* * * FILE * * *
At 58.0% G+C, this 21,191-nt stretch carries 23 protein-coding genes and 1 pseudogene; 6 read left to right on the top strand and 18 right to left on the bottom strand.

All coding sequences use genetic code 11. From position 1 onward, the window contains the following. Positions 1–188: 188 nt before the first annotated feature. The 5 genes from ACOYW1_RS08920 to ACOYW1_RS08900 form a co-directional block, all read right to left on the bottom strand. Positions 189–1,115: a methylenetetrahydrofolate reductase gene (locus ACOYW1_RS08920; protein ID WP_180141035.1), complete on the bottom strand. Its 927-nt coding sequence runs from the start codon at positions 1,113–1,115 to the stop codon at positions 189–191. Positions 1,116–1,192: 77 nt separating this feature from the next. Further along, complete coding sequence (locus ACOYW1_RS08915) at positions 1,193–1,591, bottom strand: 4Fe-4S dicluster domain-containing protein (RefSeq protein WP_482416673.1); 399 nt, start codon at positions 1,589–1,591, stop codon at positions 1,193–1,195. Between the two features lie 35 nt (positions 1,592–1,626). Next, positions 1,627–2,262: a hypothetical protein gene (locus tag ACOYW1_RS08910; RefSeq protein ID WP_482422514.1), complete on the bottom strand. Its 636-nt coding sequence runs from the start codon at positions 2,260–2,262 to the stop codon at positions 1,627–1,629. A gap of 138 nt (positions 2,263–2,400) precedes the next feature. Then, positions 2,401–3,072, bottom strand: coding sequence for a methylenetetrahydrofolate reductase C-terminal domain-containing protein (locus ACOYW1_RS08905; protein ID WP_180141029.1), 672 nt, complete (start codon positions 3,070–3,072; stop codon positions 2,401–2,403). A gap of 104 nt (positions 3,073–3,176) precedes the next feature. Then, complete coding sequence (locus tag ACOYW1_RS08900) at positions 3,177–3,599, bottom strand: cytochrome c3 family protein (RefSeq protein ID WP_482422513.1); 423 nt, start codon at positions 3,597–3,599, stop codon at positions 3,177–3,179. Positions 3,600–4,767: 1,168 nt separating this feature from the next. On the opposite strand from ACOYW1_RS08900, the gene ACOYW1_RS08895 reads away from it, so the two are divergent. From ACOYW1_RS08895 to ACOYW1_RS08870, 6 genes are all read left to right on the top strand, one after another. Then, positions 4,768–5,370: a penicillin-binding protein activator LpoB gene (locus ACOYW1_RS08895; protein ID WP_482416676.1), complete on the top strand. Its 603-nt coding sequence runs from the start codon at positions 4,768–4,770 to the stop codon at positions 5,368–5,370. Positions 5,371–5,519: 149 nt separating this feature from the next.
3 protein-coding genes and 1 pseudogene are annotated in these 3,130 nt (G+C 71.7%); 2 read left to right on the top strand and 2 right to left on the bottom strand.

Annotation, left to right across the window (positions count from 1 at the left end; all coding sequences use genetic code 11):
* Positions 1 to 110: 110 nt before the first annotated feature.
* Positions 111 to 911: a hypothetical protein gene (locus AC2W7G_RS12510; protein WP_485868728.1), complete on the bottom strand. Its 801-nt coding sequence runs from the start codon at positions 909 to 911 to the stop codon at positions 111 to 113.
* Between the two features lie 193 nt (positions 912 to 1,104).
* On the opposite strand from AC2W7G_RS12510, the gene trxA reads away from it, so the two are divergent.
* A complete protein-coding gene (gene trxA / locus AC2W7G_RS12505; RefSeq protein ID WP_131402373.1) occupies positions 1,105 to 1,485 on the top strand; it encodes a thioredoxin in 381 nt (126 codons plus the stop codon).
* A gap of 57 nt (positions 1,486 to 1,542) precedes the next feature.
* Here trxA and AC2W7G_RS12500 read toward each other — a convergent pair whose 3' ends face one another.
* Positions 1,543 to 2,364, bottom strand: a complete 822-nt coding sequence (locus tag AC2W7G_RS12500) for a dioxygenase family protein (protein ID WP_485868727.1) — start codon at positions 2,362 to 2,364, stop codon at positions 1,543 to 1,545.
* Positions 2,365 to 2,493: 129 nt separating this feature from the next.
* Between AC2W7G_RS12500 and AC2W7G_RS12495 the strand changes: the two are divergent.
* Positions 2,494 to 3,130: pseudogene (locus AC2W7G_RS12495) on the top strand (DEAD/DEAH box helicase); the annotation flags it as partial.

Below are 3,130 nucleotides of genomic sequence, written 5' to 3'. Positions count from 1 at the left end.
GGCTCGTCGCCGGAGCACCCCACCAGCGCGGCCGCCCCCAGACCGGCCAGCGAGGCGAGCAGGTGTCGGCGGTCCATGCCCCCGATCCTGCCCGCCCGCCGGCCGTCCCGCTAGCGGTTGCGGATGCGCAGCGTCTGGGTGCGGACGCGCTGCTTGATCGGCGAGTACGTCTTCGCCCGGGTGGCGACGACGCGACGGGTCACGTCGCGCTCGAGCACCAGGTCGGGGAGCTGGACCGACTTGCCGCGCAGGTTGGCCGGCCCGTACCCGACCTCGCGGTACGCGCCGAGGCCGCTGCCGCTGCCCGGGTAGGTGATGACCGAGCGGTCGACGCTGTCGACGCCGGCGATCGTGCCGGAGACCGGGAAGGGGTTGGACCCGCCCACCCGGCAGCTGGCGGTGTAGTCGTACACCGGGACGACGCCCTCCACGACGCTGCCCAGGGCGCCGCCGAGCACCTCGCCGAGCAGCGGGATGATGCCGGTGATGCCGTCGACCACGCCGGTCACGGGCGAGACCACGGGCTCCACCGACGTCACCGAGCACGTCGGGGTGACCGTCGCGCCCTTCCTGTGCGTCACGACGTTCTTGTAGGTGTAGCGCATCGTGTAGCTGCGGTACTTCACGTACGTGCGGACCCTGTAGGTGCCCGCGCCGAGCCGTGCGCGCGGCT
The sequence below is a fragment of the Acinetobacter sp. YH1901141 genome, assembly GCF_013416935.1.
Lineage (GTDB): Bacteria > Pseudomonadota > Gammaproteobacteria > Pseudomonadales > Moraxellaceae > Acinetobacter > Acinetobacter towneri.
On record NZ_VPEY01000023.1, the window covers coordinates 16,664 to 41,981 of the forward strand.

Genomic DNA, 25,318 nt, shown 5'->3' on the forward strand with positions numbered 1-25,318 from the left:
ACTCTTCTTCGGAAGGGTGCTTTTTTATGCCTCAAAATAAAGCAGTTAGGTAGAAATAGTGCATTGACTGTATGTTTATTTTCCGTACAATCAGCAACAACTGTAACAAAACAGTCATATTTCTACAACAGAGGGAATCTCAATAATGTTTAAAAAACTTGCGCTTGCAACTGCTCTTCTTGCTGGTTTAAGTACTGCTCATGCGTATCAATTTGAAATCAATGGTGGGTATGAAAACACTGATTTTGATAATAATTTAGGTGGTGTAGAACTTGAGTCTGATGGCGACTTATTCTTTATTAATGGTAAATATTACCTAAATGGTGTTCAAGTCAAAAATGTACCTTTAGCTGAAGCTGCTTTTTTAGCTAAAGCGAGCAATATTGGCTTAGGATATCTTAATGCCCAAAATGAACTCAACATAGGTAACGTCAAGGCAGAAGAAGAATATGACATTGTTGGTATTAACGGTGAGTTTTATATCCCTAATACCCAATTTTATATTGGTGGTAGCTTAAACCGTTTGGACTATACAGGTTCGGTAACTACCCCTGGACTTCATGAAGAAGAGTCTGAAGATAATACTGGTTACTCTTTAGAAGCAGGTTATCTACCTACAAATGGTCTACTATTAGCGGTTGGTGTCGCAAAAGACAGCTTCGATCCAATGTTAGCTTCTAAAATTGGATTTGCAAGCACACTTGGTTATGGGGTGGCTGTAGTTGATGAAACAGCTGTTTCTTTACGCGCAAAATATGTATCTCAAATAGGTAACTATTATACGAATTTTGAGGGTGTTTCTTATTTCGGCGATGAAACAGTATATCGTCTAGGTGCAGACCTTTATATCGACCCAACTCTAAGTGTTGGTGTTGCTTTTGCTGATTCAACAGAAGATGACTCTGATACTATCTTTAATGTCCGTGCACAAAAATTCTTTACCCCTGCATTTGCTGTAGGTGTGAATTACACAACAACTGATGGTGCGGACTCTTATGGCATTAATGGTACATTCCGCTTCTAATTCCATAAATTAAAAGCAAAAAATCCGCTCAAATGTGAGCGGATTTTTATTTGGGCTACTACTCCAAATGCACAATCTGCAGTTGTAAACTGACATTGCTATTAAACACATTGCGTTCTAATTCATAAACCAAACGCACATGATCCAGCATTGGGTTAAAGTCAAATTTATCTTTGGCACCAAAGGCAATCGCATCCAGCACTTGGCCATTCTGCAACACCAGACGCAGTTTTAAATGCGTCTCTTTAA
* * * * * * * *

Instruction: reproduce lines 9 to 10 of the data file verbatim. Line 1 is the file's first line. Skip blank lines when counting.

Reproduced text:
* A complete protein-coding gene (gene trxA / locus AC2W7G_RS12505; RefSeq protein ID WP_131402373.1) occupies positions 1,105 to 1,485 on the top strand; it encodes a thioredoxin in 381 nt (126 codons plus the stop codon).
* A gap of 57 nt (positions 1,486 to 1,542) precedes the next feature.